Market leaders who want to take advantage of this trend will unlock new ways of interacting with the goal of capturing untapped value streams, such as new digital currencies, games and virtual fashion. Options that offer alternative routes to creativity, community building, and commerce.

Looking ahead, the popularity of NFTs will continue to grow as fashion brands seek new ways of differentiation and launch creative experiments. Crypto fashion will require significant investment in addition to experimentation, brands will need to implement strategies and develop partnerships with agents outside the fashion industry to deliver high-quality content that captures customer attention.

“There are more and more ‘second worlds’ where you can express yourself [but] there is probably an underestimation of the value being attached to individuals who want to express themselves in a virtual world with a virtual product, [through] a virtual persona”. Robert Triefus, Gucci’s executive vice president of brand and customer engagement 

6. Social shopping

With the stores closed, the use of social media to discover and buy fashion gained momentum during the second quarter of 2020. 74% of consumers say that their purchases are more influenced by social networks than before the pandemic.

The exposure of brands in social media is something common in most markets, however, the next challenge for western social commerce is at the end of the conversion funnel, specifically, when paying for products within the same social network.

To connect brands with consumers, social media giants are stepping up the development of in-app shopping experiences. Instagram launched its shop functionality in 2020 and since then it allows the purchase of products from the application or through a redirect to the brand’s website. Meanwhile, Snapchat is using its augmented reality experience to allow users to virtually try on clothing and accessories. TikTok has expanded its business partnerships by testing live shopping with selected brands. And some platforms, such as Twitch, allow brands to target very specific demographic segments.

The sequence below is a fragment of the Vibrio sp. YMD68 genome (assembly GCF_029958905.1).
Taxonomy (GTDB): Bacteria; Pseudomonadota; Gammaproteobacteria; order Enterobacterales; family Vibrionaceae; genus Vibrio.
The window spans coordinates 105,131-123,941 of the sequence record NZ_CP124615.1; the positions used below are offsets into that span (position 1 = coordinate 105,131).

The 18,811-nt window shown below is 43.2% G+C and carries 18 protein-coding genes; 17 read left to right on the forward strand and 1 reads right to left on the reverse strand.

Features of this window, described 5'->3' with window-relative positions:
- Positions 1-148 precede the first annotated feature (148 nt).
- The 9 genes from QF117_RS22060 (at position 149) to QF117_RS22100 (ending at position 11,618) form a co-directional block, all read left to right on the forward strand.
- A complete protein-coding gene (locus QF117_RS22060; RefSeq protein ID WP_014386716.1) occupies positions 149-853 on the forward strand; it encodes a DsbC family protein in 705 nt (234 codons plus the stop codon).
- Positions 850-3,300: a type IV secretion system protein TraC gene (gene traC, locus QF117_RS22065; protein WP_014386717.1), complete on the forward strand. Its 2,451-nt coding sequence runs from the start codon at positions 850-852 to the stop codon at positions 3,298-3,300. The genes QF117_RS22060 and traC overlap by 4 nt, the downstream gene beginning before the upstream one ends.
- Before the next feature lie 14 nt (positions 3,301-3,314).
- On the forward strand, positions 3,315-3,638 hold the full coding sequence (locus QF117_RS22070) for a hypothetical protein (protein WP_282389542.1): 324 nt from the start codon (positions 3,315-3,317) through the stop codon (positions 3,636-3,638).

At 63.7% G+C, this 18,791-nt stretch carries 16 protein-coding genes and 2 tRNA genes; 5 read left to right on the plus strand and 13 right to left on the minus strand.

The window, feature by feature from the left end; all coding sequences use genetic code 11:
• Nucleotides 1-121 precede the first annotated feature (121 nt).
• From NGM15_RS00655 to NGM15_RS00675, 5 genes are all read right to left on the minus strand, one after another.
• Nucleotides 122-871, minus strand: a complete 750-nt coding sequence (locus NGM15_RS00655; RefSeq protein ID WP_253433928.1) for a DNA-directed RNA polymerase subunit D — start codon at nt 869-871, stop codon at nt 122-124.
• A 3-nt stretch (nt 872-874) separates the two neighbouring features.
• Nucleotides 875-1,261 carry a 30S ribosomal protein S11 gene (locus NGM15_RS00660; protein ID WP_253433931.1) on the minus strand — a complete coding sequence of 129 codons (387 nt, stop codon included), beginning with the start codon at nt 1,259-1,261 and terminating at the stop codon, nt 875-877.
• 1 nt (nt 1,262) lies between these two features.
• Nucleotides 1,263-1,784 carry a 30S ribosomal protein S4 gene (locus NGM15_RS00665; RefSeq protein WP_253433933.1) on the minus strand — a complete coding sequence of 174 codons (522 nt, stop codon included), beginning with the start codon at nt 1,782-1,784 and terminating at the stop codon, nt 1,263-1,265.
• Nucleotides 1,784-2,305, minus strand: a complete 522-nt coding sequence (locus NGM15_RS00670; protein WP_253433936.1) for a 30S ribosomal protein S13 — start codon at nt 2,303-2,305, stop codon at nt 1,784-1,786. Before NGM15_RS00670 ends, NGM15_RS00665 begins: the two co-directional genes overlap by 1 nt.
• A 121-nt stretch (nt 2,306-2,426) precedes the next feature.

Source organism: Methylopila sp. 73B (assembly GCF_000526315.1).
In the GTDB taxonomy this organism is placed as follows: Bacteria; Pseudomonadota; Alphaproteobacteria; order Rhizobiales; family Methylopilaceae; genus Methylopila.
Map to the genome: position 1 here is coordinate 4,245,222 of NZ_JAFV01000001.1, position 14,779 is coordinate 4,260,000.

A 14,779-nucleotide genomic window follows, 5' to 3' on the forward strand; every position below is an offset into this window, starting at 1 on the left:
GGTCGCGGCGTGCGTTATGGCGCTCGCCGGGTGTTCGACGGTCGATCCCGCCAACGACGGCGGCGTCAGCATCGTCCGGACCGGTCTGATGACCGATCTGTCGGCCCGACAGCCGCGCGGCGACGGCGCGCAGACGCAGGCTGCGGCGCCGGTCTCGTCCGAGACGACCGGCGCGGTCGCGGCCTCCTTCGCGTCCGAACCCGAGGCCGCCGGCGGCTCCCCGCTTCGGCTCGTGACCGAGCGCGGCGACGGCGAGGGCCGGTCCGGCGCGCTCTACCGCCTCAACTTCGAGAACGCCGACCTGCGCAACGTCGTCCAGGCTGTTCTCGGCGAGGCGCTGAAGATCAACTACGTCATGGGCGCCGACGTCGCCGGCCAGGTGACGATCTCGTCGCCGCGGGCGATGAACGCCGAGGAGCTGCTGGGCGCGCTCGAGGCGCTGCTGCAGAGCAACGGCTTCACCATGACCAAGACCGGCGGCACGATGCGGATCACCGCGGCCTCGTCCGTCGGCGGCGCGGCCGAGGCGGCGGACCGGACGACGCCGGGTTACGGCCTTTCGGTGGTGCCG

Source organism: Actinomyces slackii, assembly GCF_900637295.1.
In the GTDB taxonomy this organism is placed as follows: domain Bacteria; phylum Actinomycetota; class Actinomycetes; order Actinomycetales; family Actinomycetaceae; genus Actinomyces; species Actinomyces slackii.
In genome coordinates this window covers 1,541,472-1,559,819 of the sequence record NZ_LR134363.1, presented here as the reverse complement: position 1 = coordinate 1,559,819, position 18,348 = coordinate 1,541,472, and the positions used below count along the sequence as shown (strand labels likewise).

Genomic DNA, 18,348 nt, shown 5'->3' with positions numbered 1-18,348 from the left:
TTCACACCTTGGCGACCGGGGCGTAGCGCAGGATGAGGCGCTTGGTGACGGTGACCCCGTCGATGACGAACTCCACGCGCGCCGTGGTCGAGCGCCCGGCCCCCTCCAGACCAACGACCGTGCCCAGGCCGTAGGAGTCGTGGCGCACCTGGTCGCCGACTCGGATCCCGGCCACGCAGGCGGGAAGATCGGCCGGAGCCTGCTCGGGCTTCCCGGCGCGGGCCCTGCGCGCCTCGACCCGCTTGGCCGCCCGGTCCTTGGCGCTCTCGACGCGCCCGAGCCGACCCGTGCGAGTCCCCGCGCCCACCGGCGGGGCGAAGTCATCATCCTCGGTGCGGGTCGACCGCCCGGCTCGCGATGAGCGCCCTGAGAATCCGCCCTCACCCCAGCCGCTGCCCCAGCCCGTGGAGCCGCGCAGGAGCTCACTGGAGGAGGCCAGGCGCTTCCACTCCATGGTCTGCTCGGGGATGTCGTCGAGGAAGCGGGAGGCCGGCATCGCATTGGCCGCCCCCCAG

As consumers place increasing importance on social media, brands with the ability to unlock the potential of social commerce through quick and agile shopping will be well positioned to create a new revenue stream.

Over the next few months, many companies in the textile sector will put to the test the possibilities offered by social networks to create seamless shopping experiences from product discovery to payment.

“You don’t have to be like the audience, you don’t have to pretend [to be] one of them if you’re not, they’ll see straight through it. All you have to do is show you understand them”. Adam Harris, global head of Twitch’s brand partnerships studio

7. Circular textiles

One of the most important levers of change in the fashion industry to reduce its environmental impact is closed-loop recycling. A system that is beginning to be implemented at scale and that also promises to limit the extraction of virgin raw materials and reduce fashion waste. Fact that takes on special relevance with the imminent entry into force of the waste law in Spain.